The E-commerce Guidelines also prescribe certain additional obligations that an ISNP is required to comply with, to ensure privacy of personal information and data security, including: (i) maintaining confidentiality and prevention of misuse of personal information collected during the course of an insurance transaction; (ii) having in place measures to ensure data privacy and installation of adequate systems, to prevent manipulation of records and transactions prior to commencing operations; (iii) review and reporting of the safeguards in place to the sub-committees of its board of directors, for corrective action (where necessary).

The Road Ahead

With increased internet connectivity, use of smartphones and a definitive shift towards e-commerce, data is no longer an intangible commodity, but a valuable asset requiring a great amount of protection. Personal information and data collected by insurance companies and intermediaries, can be utilised to personalise products, develop targeted marketing initiatives and effectively reduce fraudulent claims. Realising the demands of new-age customers and the benefits of digitisation, the insurance industry is aggressively adopting technological solutions to increase market penetration of products and efficiency of process management3. However, it is pertinent to bear in mind that technological advancements compound the need to have a robust protective framework. Cyber security incidents not only compromise personal and proprietary information of the policyholders but also harm the ability to conduct business and undermine confidence in the sector.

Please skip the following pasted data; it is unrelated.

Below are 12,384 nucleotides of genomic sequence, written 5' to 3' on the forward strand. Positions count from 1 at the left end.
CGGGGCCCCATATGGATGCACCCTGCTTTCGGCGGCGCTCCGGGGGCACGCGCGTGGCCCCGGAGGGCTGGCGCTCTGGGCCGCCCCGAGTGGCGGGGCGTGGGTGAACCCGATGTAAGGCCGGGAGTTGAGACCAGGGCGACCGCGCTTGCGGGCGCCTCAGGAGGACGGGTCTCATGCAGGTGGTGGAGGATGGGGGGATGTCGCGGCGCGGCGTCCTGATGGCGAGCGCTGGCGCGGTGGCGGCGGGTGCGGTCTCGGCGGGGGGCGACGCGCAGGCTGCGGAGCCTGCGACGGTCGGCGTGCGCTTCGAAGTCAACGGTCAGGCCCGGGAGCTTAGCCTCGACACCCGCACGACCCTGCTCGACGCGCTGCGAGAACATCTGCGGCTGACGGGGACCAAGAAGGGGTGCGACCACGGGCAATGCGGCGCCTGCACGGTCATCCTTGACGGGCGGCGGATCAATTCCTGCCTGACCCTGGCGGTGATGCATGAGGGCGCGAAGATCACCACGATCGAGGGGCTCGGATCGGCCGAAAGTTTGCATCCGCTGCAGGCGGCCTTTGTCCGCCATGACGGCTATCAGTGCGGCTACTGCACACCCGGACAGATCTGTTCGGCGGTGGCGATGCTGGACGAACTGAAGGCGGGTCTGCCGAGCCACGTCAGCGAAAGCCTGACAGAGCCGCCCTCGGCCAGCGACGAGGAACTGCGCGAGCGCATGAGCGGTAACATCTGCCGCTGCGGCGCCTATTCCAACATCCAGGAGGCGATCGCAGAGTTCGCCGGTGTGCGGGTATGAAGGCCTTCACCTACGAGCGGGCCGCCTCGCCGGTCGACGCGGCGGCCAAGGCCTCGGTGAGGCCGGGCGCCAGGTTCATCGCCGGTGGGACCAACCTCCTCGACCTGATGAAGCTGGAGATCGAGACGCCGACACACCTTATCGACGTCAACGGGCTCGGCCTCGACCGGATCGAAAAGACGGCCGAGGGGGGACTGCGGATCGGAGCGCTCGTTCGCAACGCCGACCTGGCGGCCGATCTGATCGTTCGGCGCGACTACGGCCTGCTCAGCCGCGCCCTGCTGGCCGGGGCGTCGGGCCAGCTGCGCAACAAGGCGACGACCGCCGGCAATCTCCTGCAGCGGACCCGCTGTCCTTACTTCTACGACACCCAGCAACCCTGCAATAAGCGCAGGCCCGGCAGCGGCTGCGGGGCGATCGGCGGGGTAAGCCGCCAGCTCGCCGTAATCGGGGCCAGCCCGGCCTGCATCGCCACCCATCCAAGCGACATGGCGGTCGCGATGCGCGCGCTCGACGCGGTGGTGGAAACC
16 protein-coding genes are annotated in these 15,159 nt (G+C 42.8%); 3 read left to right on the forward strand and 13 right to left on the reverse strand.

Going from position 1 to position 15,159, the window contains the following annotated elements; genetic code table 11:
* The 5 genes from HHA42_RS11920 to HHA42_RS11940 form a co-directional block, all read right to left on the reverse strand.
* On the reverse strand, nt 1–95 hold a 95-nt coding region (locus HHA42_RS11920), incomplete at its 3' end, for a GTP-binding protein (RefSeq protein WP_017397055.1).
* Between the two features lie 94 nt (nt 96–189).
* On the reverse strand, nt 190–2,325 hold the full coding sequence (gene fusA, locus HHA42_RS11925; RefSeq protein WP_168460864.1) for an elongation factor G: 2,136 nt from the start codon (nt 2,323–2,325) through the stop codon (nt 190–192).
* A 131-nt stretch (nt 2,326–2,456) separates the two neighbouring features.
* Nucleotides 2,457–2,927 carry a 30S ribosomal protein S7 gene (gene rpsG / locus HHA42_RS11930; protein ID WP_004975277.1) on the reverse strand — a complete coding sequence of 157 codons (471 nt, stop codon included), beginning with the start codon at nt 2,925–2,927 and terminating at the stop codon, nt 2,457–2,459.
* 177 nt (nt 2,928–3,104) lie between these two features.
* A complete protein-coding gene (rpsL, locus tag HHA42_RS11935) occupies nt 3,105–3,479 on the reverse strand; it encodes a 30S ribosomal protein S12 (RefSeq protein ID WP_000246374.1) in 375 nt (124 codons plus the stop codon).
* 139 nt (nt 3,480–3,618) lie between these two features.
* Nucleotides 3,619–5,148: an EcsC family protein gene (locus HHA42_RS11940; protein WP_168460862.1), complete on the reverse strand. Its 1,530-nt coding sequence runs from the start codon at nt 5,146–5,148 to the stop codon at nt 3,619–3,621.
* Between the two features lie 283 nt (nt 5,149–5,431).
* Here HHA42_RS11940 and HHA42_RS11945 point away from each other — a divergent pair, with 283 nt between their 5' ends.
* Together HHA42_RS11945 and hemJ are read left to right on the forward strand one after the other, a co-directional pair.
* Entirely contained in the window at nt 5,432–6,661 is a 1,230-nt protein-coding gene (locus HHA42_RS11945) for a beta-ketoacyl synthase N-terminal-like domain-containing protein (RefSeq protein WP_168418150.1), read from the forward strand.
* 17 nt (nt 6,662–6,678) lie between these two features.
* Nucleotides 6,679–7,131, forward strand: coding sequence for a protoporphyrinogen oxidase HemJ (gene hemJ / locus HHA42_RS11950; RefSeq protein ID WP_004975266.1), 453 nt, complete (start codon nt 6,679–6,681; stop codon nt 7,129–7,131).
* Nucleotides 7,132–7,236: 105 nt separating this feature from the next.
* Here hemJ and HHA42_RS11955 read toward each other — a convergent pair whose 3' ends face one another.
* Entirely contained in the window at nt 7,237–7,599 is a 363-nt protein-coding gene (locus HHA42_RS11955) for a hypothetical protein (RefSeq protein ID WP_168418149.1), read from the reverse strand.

There have been significant developments in the field of data protection in the recent past, including privacy being declared a fundamental right4 and release of the proposed draft of the Personal Data Protection Bill, 2018 by the committee of experts chaired by retired Supreme Court judge, Justice Srikrishna. The PDP Bill inter alia, prescribes the manner in which personal data (including sensitive personal data) is to be collected, processed, used, disclosed, stored and transferred. It prescribes a detailed framework to be followed by organisations (including government organisations) for giving notice and obtaining the consent of the data principals for processing of personal data and sensitive personal information. The PDP Bill proposes to supersede Section 43A of the IT Act and the SPDI Rules. Once the PDP Bill is enacted, insurance companies and intermediaries will have to ensure compliance with the additional obligations imposed thereunder for the processing, storing and transfer of data collected by them.